Following these essential steps will allow you to successfully raise capital through SAFE notes while building great relationships with early investors in your startup. Be transparent, thoughtful, and committed to honoring the terms of the notes, and SAFE notes can be a win-win for startups and investors alike.

"Using SAFEs and Cake created momentum so much quicker!"

"I was surprised at how quickly a round came together using SAFEs. I had this vision and I'm going to have to do a priced round. Using SAFEs in conjunction with Cake, it just created momentum so much quicker," says Joshua Ismin, Co-founder and CEO at Psylo.

The clear advantage of SAFE notes is the speed at which they can be set up. Less negotiations, less time, and less money spent on legals—faster time to raise!

Having a software like Cake helps startup founders model scenarios and make more informed decisions regarding fund raising. More so in the early stages where you want to focus on gaining traction without the additional stress that comes with maturity dates and interest rates.

Play around with your cap table on Cake to see the impact a SAFE Note could have for you.

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SAFE notes vs Convertible notes

How SAFE notes differ from convertible notes

When considering fundraising options for your startup, it's important to understand the key differences between a SAFE and a convertible note. While both instruments serve as investment contracts, they have distinct characteristics that can impact your fundraising strategy.

A SAFE note agreement differs from a convertible note in several aspects. Some key differences are the following:

  • Interest rate and maturity date. Unlike convertible notes, SAFE notes do not involve an interest rate or maturity date.
  • Repayment obligation. SAFE notes also lack an explicit repayment obligation, making them more favorable for startup founders.
  • Equity vs debt. SAFE notes prioritize the future conversion of investment into equity, while convertible notes often prioritize debt repayment.

Long story short – SAFE notes are just like convertible notes, but with even less complexity.

Although they could be considered slightly more risky for the investor, the reality is that most investors never set out to be ‘lenders’ anyway. And in fact, many are actually more open to a cash injection. This option may also provide accounting or tax benefits for the investor.

Why pick a SAFE note instead of a convertible note?

One benefit of the convertible notes was the time they save on negotiation.

Basically, the SAFE note avoids one further topic of negotiation between the Company and the Investor – terms relating to the loan.

SAFE notes do not have a loan (debt) element, so they therefore do not need to address the interest rate, the maturity date, and whether any collateral needs to be applied. Instead, an investor makes a cash payment in return for a contractual right to convert that payment into shares.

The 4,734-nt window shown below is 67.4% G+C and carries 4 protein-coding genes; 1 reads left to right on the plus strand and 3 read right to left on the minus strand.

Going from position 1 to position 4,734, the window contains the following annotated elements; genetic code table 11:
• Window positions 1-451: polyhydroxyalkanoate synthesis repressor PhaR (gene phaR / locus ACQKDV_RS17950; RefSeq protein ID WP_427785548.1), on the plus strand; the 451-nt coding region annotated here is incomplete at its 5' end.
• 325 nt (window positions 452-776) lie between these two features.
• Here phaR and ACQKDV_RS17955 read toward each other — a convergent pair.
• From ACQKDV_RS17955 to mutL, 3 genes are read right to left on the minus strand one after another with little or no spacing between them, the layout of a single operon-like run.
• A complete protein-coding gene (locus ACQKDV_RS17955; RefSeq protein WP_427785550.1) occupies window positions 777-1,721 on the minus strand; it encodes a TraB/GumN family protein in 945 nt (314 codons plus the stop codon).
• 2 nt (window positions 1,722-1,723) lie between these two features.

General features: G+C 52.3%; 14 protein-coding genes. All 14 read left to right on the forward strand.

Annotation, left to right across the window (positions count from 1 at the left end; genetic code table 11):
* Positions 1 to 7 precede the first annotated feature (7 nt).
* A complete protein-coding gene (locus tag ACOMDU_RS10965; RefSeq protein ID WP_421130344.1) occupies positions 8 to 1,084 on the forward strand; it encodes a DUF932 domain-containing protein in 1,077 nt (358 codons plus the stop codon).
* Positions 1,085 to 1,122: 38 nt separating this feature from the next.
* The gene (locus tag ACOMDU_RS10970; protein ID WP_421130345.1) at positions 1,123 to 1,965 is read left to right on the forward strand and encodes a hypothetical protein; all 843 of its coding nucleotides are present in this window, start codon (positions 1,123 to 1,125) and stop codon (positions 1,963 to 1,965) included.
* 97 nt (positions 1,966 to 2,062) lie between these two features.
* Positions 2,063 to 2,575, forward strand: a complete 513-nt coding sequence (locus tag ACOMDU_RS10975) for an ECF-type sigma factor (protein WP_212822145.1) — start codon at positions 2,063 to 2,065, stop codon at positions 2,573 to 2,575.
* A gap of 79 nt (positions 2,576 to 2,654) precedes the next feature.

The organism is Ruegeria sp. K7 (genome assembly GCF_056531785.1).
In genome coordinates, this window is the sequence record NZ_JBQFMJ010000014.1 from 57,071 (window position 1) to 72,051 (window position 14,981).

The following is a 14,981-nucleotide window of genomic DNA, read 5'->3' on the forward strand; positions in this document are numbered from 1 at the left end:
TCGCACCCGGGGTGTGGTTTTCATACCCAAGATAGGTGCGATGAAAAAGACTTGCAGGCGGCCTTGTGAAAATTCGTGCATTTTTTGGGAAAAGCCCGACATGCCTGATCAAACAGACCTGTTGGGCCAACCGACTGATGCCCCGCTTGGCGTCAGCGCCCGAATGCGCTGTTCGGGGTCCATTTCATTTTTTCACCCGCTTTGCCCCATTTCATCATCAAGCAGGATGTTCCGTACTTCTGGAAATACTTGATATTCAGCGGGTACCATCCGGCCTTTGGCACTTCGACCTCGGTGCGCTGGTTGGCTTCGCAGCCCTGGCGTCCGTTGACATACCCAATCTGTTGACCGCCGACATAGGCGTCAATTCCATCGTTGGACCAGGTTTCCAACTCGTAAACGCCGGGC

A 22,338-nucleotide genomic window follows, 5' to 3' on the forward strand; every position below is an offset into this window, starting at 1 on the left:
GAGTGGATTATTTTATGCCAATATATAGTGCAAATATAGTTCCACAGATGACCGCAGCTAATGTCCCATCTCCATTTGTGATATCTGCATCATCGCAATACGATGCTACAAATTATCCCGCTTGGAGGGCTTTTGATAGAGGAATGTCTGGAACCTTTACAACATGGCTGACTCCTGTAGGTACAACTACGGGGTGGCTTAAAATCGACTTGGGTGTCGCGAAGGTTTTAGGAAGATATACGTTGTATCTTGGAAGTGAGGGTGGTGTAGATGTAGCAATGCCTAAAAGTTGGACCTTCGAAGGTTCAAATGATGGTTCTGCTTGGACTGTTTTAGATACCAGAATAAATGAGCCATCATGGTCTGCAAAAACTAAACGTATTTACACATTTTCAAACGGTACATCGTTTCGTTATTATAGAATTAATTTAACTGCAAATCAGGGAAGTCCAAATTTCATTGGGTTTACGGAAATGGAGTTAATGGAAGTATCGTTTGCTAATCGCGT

Quick-fire Q&A

FAQs on SAFE notes

Can I negotiate the terms of a SAFE note agreement with investors?

Yes, as a startup founder, you have the opportunity to negotiate certain terms of SAFE notes, such as the valuation cap, conversion discount, and investor rights. It is essential to strike a balance that protects your startup's interests while attracting potential investors.

Is a SAFE note suitable for all startups?

SAFE notes are commonly used by early-stage startups anticipating future fundraising rounds. However, the suitability of a SAFE depends on your startup's specific circumstances and your fundraising goals. Seeking guidance from legal and financial professionals will help you determine the most appropriate funding structure for your startup.

Can SAFE be converted into equity before a subsequent financing round?

In most cases, SAFE notes can only be converted into equity during a subsequent financing round or a triggering event specified in the agreement. However, the terms of each agreement may vary, and it is crucial to review the specific provisions outlined.

Are there any risks associated with utilizing SAFE notes for fundraising?

As with any investment, there are inherent risks associated with fundraising through SAFE agreements. It is essential to conduct thorough due diligence on potential investors and evaluate the risks and rewards before accepting funding offers.

This article is designed and intended to provide general information in summary form on general topics. The material may not apply to all jurisdictions. The contents do not constitute legal, financial or tax advice. The contents is not intended to be a substitute for such advice and should not be relied upon as such. If you would like to chat with a lawyer, please get in touch and we can introduce you to one of our very friendly legal partners.

Jason Atkins
Co-founder & President

Jason Atkins is the President and Co-founder of Cake Equity. He is an experienced professional in the fields of equity, capital raising, startups, and work-life balance. Jason shares his insights on these topics through his podcast, Startup Equity Matters.

Jason holds a Bachelor of Commerce in Accounting and Finance and a Certified Practicing Accountant, with over 10 years of experience in finance, equity raising. He actively participates in the startup community, has served as a Board Member of FinTech QLD, and mentored various accelerator programs.

Jason is passionate about helping startups thrive through tailored capital solutions and strategic guidance. His ultimate goal is to empower startup founders and promote equitable access to opportunities, fostering the growth of exceptional ideas.